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Pitch Perfect, by Team Red Dot’s Kartik Aiyar

Team Red Dot’s head of creative, Kartik Aiyar looks at the different uses of sonic branding, and why it should be ringing in the ears of every marketer.

Growing up in India during the 80s and 90s, one could identify the production company behind every Bollywood movie through the short ident in the beginning simply from its sound. In my case, this sound pretty much dictated my decision whether to watch a particular movie because I knew exactly what to expect. Little did I know that it was my first brush with what is known today as ‘sonic branding’.

For the uninitiated, the same way that a company is recognised by its visual logo, a ‘sonic’ logo creates an immediate awareness of brand identity purely through audio. Sonic branding is a great way to utilise a human being’s memory of sound to reinforce a brand or message.

Over the last 18 years, I’ve been fortunate to witness the evolution of sonic branding in communication. During the early 2000s, it was all about creating jingles for big brands like Cadbury, Britannia, and Titan watches. The 30-second jingle had a critical role to play not just to help sell a slice-of-life film script to a client but also to ensure the popularity of the commercial. The stickiness and hummability of an ad jingle were key, and the sonic note at the end was usually a derivative of this jingle.

However, as advertising evolved and became more conversation-based, the reliance on jingles started decreasing. Foley sounds were used to represent the ambience, while the sonic tune was restricted to the end of a commercial when the logo was revealed.

Today, as the sheer number of mediums has increased, the role of a creative agency partner includes conceptualising not only a film commercial but also the entire breadth of the brand’s touchpoints. Thus, the need to create sonic branding that works across different intervals along this journey has become imperative.

The last few years have seen a significant uptake in the number of brands opening up to the possibilities of sonic branding. One of the main reasons for that is the changing landscape of media consumption. Earlier, if a brand had the budget, TV would be the go-to medium to achieve reach. But today, with millennials and Gen Z consuming shorter content on their phone screen, the 30-second piece of music has become too long – leading to the importance of a much shorter sonic identity.

The mandate of creating sonic branding includes creating a whole new gamut of sonic experiences. This includes UI/UX sonic design, creating ambient sound inside brand experiential spaces, and creating navigational on-app sonic alerts and notifications. All of these engage with the customer and enhance their experience.

Today, some companies deploy a whole system to create a sonic identity that requires the coming together of brand strategy, the science of sound, and the art of music. The creation of sonic branding necessitates taking the entire catalogue of the company’s sounds – from the promotional to the functional – and offering a systemic approach to how they want to be perceived.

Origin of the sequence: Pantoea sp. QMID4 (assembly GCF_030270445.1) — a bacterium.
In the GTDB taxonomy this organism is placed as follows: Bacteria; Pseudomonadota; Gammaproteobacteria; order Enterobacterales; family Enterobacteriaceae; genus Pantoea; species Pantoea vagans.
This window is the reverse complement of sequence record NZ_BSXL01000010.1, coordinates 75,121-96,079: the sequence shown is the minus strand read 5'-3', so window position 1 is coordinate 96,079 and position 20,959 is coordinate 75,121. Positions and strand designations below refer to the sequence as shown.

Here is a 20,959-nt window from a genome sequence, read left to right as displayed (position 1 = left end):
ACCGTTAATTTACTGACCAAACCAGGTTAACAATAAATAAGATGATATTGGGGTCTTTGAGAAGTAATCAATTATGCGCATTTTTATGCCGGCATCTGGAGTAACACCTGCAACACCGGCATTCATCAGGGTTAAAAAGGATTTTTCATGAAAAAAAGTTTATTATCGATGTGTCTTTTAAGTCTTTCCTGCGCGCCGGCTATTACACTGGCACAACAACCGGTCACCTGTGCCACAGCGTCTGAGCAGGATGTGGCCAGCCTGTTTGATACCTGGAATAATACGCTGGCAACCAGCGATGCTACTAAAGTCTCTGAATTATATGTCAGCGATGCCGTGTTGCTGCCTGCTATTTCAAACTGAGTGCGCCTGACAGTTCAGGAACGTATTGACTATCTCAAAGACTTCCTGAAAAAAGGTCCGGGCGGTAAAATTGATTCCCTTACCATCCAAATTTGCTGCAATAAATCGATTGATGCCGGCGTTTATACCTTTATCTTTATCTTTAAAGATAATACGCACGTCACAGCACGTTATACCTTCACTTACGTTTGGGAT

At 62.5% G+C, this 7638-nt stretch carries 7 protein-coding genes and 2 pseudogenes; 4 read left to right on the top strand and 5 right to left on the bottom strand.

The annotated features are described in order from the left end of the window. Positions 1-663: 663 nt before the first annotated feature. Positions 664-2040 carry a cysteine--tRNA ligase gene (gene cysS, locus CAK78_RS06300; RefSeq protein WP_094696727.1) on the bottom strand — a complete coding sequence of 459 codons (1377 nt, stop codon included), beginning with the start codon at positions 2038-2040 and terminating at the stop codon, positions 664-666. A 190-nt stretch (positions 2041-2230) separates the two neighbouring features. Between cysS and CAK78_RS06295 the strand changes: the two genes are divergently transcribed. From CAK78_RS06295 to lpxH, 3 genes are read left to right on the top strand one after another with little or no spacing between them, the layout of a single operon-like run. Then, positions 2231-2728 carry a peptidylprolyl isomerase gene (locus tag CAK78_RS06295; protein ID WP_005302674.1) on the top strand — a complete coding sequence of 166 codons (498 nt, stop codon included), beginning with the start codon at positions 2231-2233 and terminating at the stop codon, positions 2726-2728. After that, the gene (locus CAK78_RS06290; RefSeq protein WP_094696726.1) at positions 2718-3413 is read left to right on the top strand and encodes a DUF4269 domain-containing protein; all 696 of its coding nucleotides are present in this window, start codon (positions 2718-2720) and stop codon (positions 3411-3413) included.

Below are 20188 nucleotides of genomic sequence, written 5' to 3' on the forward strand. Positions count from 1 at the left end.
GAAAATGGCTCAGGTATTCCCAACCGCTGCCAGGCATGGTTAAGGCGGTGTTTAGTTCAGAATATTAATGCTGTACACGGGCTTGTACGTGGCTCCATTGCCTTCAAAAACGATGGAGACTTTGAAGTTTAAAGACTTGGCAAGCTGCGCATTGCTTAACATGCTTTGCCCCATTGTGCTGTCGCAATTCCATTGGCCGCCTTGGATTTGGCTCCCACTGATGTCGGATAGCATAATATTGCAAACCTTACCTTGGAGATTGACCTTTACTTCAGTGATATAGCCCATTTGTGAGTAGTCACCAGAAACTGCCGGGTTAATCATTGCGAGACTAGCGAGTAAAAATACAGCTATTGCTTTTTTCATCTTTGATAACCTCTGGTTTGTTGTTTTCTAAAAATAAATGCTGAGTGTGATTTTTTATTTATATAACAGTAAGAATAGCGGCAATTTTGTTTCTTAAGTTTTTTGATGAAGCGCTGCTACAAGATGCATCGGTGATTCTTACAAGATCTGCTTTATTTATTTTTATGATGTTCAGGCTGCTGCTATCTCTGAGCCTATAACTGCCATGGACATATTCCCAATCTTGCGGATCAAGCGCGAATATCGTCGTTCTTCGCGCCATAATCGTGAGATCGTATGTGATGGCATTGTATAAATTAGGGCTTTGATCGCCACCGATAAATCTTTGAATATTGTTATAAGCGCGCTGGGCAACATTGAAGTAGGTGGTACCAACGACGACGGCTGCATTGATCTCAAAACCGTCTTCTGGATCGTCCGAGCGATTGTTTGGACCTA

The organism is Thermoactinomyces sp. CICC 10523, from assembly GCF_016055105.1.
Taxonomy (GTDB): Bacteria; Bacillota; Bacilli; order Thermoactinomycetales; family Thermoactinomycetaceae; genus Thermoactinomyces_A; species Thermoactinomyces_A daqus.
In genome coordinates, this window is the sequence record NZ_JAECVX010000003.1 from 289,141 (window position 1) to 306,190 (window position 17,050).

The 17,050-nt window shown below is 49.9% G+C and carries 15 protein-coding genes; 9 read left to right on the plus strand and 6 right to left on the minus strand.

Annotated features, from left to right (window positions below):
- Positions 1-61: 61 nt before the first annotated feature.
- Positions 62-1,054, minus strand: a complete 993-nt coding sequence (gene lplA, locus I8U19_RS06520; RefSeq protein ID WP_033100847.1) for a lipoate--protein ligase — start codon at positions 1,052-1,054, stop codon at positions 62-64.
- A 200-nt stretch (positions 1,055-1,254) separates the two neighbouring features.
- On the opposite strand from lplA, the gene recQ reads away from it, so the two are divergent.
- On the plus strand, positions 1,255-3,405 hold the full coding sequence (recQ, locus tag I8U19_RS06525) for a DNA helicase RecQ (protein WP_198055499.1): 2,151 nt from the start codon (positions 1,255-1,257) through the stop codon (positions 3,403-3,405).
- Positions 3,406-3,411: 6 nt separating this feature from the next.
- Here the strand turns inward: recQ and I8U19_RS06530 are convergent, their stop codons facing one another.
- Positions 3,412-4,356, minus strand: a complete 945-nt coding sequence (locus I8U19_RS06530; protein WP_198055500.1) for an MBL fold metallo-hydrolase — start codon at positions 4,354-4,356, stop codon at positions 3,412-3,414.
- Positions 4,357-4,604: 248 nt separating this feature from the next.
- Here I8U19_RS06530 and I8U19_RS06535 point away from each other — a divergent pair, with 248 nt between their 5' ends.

Since music has the power to evoke different moods in people, the first step is to understand the brand’s personality. The next step is to find the right audio fit to create a unique musical expression that matches the brand’s DNA.

Here are a few classifications of different archetypes of sonic branding:

Reassurance:

The most well-known examples have to do with technology and payments, like ‘Intel Inside’. Most recently, this also includes the Mastercard sonic brand identity, where the melody would play whenever consumers used their cards in physical, digital, and voice environments.

Individuality:

Netflix and Amazon Prime’s sound mnemonics for their original content are the first ones that come to mind. These sounds evoke a strong sense of the curated content that reassures the consumer of the content’s quality.

Gratification:

Food delivery apps extensively use sound mnemonics to inform customers about order acceptance, delivery partners reaching the destination, etc. The mnemonic becomes synonymous with satisfaction and happiness, leading to more consumer loyalty.

Occasion:

The “I’m Lovin It” sonic from McDonald’s is a good example that illustrates the ‘It’s time to have fun’ aspect by bringing people together around food.

When looking at the numbers, marketers have realised that a number of significant transactions are happening behind the screen. Hence, they are willingly investing in a sonic identity that is just as instantly identifiable by their consumers as their logo and visual design. A sonic identity is not just a massive opportunity but also an effortless addition to craft a unique statement and make emotional connections with consumers.

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